Sumner Normal School, which had been a department of Sumner High School, became a college in 1925 and took the name Sumner Teachers' College. In 1930, the name was changed again to Harriet Beecher Stowe College and it was housed in a portion of the Simmons School. In 1940, a new facility was built on Pendleton to house the teachers' college. With desegregation in 1954, Stowe College merged with the all white Harris Teachers' College.
Billups Avenue, named after Kenneth B. Billups, a musician, teach and Sumner alumnus, who served as chairman of Sumner High School's music department and founded the Legend Singers, and opera star Grace Bumbry was one of Billups' most successful students. Billups Avenue runs west of Sumner High School, on a section that was formerly part of Pendleton, extending from Kennerly on the north to Martin Luther King on the south.
Homer G. Phillips, a lawyer and community leader who lived near the Ville, is associated with the successful passing in the 1920's of an $87 million bond issue that included a million dollars for an African American hospital. In 1931, after the bond was passed but before the hospital could be built, he was assassinated by unknown assailants while waiting for a streetcar. The hospital, with a 177-bed capacity, opened in 1937 and was named after Phillips. The hospital remained open until 1984 and employed 800-900 people.
In 1938, the Tandy Community center, named for Captain Charleton Tandy, and early politician, equal rights activist, and Civil War hero, opened its doors. Since that time it has offered recreational facilities to the members of the Ville, specifically such sports as boxing, basketball, swimming, dancing, crafts, and dramatics. In the adjoining Tandy Park are the tennis courts where Arthur Ashe, among others played.
Antioch Baptist Church, one of the oldest Protestant churches in the Ville, was incorporated in 1884. The present church building, at Annie Malone Drive (formerly Goode Avenue) and North Market, dates from 1920. Rev. James Cook, one of Antioch's most memorable pastors, gained recognition for his direction of the Pine Street YMCA and his activity in the civil rights movement.
John Marshall Elementary School, built in the 1900's, is the only school in the Ville area not originally intended for African American students. In 1918, Marshall became an intermediate school for African Americans. It has served the area as an elementary school since 1927.
In 1972, Easton Avenue and a portion of Franklin Avenue were renamed Dr. Martin Luther King, Jr. Drive as a tribute to the Baptist clergyman and civil rights activist who was slain in 1968.Holy cow, that's some amazing stuff. With this being black history month, I was thinking the SLPS system should focus part of the curriculum not only on MLK, George Washington Carver, Rosa Parks, etc, but also direct the focus squarely upon a the history of the Ville. This place is teeming with American history, especially African American history. Annie Malone, Chuck Berry and others should be part of my kids public education.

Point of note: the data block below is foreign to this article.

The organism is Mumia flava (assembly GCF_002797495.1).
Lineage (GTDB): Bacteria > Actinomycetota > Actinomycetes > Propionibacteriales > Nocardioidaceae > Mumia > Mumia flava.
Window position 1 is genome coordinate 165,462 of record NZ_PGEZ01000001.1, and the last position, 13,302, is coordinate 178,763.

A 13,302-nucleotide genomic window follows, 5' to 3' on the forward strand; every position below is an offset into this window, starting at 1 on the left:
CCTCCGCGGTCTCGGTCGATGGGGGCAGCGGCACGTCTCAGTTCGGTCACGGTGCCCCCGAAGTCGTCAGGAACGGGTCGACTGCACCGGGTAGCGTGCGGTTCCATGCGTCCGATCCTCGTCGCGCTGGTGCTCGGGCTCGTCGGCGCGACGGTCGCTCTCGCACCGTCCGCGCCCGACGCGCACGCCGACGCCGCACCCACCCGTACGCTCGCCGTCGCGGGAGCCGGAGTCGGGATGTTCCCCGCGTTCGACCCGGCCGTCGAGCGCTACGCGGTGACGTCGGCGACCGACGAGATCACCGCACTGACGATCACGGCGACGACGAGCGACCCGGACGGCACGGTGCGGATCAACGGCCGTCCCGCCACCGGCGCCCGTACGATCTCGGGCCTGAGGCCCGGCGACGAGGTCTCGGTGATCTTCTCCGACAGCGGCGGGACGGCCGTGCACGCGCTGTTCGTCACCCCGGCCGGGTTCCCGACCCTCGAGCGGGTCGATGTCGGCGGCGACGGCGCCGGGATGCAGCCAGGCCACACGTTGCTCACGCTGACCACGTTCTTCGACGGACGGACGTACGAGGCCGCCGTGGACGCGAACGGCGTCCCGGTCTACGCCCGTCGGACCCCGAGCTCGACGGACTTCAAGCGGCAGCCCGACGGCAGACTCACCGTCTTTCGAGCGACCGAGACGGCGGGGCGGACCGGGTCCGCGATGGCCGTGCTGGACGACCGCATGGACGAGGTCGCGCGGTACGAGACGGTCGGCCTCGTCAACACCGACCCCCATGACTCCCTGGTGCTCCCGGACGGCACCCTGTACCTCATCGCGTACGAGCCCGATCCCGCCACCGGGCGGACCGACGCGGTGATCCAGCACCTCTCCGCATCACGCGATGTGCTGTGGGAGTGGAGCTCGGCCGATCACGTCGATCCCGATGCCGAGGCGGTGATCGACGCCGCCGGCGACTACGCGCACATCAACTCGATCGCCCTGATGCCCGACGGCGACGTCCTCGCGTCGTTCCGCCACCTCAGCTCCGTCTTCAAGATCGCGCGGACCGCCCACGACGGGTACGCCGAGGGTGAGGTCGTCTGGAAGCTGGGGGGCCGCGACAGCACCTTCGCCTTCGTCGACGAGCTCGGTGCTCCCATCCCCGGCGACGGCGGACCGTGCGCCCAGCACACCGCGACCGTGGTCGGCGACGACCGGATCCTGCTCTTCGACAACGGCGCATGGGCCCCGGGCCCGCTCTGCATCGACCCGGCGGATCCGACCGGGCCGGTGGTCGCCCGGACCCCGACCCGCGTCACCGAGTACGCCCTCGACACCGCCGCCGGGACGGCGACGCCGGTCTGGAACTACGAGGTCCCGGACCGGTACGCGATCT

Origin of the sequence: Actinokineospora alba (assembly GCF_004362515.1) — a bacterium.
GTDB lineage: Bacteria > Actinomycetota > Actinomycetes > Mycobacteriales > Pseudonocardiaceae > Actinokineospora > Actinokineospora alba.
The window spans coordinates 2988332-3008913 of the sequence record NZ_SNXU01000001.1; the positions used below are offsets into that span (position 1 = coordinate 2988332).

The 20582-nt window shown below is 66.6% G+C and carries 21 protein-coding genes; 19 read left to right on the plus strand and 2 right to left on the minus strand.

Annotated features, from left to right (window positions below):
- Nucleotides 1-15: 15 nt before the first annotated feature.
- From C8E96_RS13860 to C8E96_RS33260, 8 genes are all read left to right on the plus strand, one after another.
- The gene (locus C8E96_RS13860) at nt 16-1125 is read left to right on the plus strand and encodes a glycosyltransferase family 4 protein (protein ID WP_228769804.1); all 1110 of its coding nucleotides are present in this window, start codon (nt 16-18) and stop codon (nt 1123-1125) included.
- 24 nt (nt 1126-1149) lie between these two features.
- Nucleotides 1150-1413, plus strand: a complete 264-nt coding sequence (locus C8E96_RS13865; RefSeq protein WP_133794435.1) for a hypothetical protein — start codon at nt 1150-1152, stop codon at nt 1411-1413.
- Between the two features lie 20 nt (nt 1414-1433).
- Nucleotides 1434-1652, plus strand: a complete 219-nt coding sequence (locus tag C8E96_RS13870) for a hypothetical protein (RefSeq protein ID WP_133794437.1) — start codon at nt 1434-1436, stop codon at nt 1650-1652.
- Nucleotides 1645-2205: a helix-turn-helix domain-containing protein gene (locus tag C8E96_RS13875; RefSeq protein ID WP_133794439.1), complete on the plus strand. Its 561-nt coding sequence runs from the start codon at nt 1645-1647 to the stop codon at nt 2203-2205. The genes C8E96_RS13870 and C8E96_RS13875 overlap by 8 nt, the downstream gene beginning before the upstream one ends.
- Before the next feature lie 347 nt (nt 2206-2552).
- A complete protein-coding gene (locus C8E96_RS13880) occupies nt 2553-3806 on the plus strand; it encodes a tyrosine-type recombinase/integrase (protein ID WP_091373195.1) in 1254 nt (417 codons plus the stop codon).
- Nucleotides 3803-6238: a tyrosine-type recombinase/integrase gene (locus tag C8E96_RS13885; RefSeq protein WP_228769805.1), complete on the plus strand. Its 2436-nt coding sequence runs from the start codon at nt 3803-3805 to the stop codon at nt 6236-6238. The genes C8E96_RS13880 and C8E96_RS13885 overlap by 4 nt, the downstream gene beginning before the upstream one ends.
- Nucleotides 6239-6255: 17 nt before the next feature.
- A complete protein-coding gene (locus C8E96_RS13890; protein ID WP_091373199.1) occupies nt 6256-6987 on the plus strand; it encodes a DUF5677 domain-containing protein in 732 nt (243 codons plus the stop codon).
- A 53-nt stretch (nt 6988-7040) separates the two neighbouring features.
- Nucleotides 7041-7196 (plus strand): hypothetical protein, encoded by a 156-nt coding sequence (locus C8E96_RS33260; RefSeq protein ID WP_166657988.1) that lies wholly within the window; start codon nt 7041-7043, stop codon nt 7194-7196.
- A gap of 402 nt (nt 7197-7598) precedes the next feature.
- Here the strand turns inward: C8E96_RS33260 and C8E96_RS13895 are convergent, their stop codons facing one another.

However, upon my visit today, the Ville would not be described as welcoming; not a place to explore and cherish the history. Obviously, the German and Irish immigrants who settled this place are long gone, the black middle and upper class that called this place their own starting in the 1920's and 30's are long gone. Sadly, this neighborhood is literally falling in on itself.
I find beauty in most places in the city, and the Ville is no exception. I'm a sucker for history, and I wish the natives had taken better care of this neighborhood and protected it's great history for all to enjoy for years to come. Sadly, I think the residential base will continue to dwindle and the historic homes will continue to fall. There is a lot of new suburban-styled construction in the Ville that I chose not to profile, but most of the structures look similar to this:
Here are some photos of the devastating losses as well as some of the beautiful homes/businesses/structures hanging on:
Here are some interesting signs, businesses from the past and present, etc. Sara-Lou Cafe is not technically within the boundaries of the Ville, but I couldn't resist. You've got to respect a place that offered frogs and liquor.
Dr. Martin Luther King Drive has some nice new sidewalks and parking meters. The street must have been the "Main Street" of St. Louis in its heyday. This street is an American urban photographers treasure trove! Check out some scenes on MLK drive in the Ville:
The Harlem Tap Room is at MLK and Whittier:
There is a tribute above the entrance to it's 1946 founder Ezell Nance Senior who passed in 1992:
The former Enterprise Cleaning Company building:
As with nearly all St. Louis neighborhoods, there are beautiful churches. Man, the Catholics got down to business when it came to cathedrals. St. Matthew's is no exception:
STL Style and Belle Vegas...interested in a postcard collaboration?
Go check out the Ville. It's cool and it's sad and it's rapidly vanishing. So go soon.